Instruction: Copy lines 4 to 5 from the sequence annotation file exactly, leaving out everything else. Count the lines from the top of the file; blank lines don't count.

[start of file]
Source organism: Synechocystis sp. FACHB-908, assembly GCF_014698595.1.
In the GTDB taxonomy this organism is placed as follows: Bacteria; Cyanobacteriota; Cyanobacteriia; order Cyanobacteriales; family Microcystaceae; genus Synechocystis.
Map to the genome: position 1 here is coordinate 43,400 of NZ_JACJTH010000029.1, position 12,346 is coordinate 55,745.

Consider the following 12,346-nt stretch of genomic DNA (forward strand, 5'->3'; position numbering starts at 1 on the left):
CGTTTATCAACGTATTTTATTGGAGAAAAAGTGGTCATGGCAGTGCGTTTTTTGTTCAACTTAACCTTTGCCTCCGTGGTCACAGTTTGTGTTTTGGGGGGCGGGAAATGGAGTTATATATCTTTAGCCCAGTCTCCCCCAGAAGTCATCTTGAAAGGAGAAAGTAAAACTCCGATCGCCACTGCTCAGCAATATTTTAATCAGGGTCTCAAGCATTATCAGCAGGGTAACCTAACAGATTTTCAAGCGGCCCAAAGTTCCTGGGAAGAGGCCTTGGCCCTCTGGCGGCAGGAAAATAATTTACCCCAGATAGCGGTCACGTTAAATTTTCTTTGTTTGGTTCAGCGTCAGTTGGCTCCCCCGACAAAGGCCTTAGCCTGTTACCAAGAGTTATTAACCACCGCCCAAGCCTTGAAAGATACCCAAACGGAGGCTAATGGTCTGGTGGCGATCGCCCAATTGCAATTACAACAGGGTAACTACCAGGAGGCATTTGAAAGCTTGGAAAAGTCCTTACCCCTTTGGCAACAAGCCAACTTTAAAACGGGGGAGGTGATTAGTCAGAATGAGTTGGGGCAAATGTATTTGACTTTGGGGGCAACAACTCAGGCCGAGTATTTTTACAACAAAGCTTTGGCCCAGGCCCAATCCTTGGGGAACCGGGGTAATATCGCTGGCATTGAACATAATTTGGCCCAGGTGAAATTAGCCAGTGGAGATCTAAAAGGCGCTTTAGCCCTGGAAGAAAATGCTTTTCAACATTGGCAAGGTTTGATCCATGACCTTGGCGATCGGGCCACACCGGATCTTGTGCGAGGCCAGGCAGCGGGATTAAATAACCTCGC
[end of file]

Consider the following 12,346-nt stretch of genomic DNA (forward strand, 5'->3'; position numbering starts at 1 on the left):
CGTTTATCAACGTATTTTATTGGAGAAAAAGTGGTCATGGCAGTGCGTTTTTTGTTCAACTTAACCTTTGCCTCCGTGGTCACAGTTTGTGTTTTGGGGGGCGGGAAATGGAGTTATATATCTTTAGCCCAGTCTCCCCCAGAAGTCATCTTGAAAGGAGAAAGTAAAACTCCGATCGCCACTGCTCAGCAATATTTTAATCAGGGTCTCAAGCATTATCAGCAGGGTAACCTAACAGATTTTCAAGCGGCCCAAAGTTCCTGGGAAGAGGCCTTGGCCCTCTGGCGGCAGGAAAATAATTTACCCCAGATAGCGGTCACGTTAAATTTTCTTTGTTTGGTTCAGCGTCAGTTGGCTCCCCCGACAAAGGCCTTAGCCTGTTACCAAGAGTTATTAACCACCGCCCAAGCCTTGAAAGATACCCAAACGGAGGCTAATGGTCTGGTGGCGATCGCCCAATTGCAATTACAACAGGGTAACTACCAGGAGGCATTTGAAAGCTTGGAAAAGTCCTTACCCCTTTGGCAACAAGCCAACTTTAAAACGGGGGAGGTGATTAGTCAGAATGAGTTGGGGCAAATGTATTTGACTTTGGGGGCAACAACTCAGGCCGAGTATTTTTACAACAAAGCTTTGGCCCAGGCCCAATCCTTGGGGAACCGGGGTAATATCGCTGGCATTGAACATAATTTGGCCCAGGTGAAATTAGCCAGTGGAGATCTAAAAGGCGCTTTAGCCCTGGAAGAAAATGCTTTTCAACATTGGCAAGGTTTGATCCATGACCTTGGCGATCGGGCCACACCGGATCTTGTGCGAGGCCAGGCAGCGGGATTAAATAACCTCGC